How would you encourage entrepreneurs and compete in a globalised economy when your costs are so high? In a world where low labour cost and low taxes are deemed essential for success.

This book dispels the myths that prevail, putting Scandinavian success down to culture, a homogenous population, size of the countries etc. An anomaly.

The arduous journey these nations undertook to transform their economies, from the Viking spirit of war and adventurism to capitalism with a human touch, a caring society. The struggles of the Nordic people to achieve a more equal country over more than a hundred years. The battles to overcome missteps that arose, trying to follow the neo-liberal models that changed the Anglo-American economies in the 1980s. The recovery from virtual bankruptcy that engulfed Iceland following the Global Financial Crisis of 2008. A clue -they didn’t bail out the reckless bankers. And they resisted pressure from the IMF to implement harsh austerity measures.

Scandinavian countries have a higher rate of startups than the USA, free higher education builds human capital, an excellent social welfare net encourages risktaking.

Businesses are encouraged to be competitive, except by cutting wages and benefits. Strong unions provide a balance between employers and employees. Successful cooperative ventures dispel the myth that private ownership or listed companies are the only viable economic models.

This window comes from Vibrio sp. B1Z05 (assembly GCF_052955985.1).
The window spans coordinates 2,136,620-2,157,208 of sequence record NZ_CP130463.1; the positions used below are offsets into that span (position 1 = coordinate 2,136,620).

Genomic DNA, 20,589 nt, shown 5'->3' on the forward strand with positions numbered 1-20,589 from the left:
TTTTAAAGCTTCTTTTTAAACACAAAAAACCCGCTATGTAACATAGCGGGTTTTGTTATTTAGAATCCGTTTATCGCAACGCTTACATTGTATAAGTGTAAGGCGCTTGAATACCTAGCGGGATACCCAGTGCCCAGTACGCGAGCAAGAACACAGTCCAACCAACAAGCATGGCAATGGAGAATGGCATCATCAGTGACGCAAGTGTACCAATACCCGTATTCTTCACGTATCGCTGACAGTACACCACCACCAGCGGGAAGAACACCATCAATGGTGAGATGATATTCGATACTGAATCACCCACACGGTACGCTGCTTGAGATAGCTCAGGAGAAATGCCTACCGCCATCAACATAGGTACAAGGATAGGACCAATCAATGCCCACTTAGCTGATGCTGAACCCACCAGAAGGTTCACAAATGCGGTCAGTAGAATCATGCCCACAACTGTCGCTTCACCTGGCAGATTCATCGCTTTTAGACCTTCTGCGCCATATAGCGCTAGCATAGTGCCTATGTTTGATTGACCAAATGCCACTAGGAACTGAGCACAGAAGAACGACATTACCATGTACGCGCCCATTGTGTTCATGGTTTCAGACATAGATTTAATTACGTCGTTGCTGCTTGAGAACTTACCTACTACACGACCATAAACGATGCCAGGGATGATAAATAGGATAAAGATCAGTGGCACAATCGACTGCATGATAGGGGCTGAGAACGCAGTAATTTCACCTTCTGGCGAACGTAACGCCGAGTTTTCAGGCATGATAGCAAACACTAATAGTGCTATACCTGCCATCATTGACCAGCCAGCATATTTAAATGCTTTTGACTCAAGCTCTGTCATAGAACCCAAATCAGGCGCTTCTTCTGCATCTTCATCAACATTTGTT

Scandinavians support high taxation, as they know they get a high level of services in return– “To get a lot, we pay a lot”. The economic system was built for everyone. It is not a system that encourages the notion in high inequality countries that the winners are supporting losers.

Social welfare programs, while comprehensive, encourages a strong work ethic. The focus is on getting people back to work. Sole parents are encouraged to work by providing free childcare. Teenagers are supported into employment or apprenticeships, providing a smoother transition from school.

This book by George, an American who lived in Norway for many years tells the story of the Nordic economic model. The successes, the challenges, warts and most importantly, lessons for the rest of the world. How we can achieve a highly productive economy where people are treated with dignity and the balance between business and society is highly equitable.

Full review by Chuck Collins who directs the Program on Inequality and the Common Good.


About me

Hi All,

Kushlan from Auckland, New Zealand.Welcome to my blog. I am semi retired and looking forward to doing something different with my life and hopefully make a difference to yours and a few others.

I am passionate about social justice and climate change issues, of which there are plenty of, even in New Zealand, a reasonably affluent country in the developed. New Zealand is part of the Anglo American world and affected by the shift to a globalized and more capitalist economy, which happened here in the late 1980’s and early 1990’s.

We have become a less caring society, less ‘tax dollars for me’ has taken priority vs what the same dollar can do for the society and giving a helping hand to the less fortunate.

I hope my writing can cast a light on social issues like poverty, inequality and climate related issues. I want to simplify what is on 500 page technical to a readable blog length article. I will focus on New Zealand, but many of these issues are universal.

I am very interested to hear about how these issues are tackled in all parts of the world and connecting with like minded folk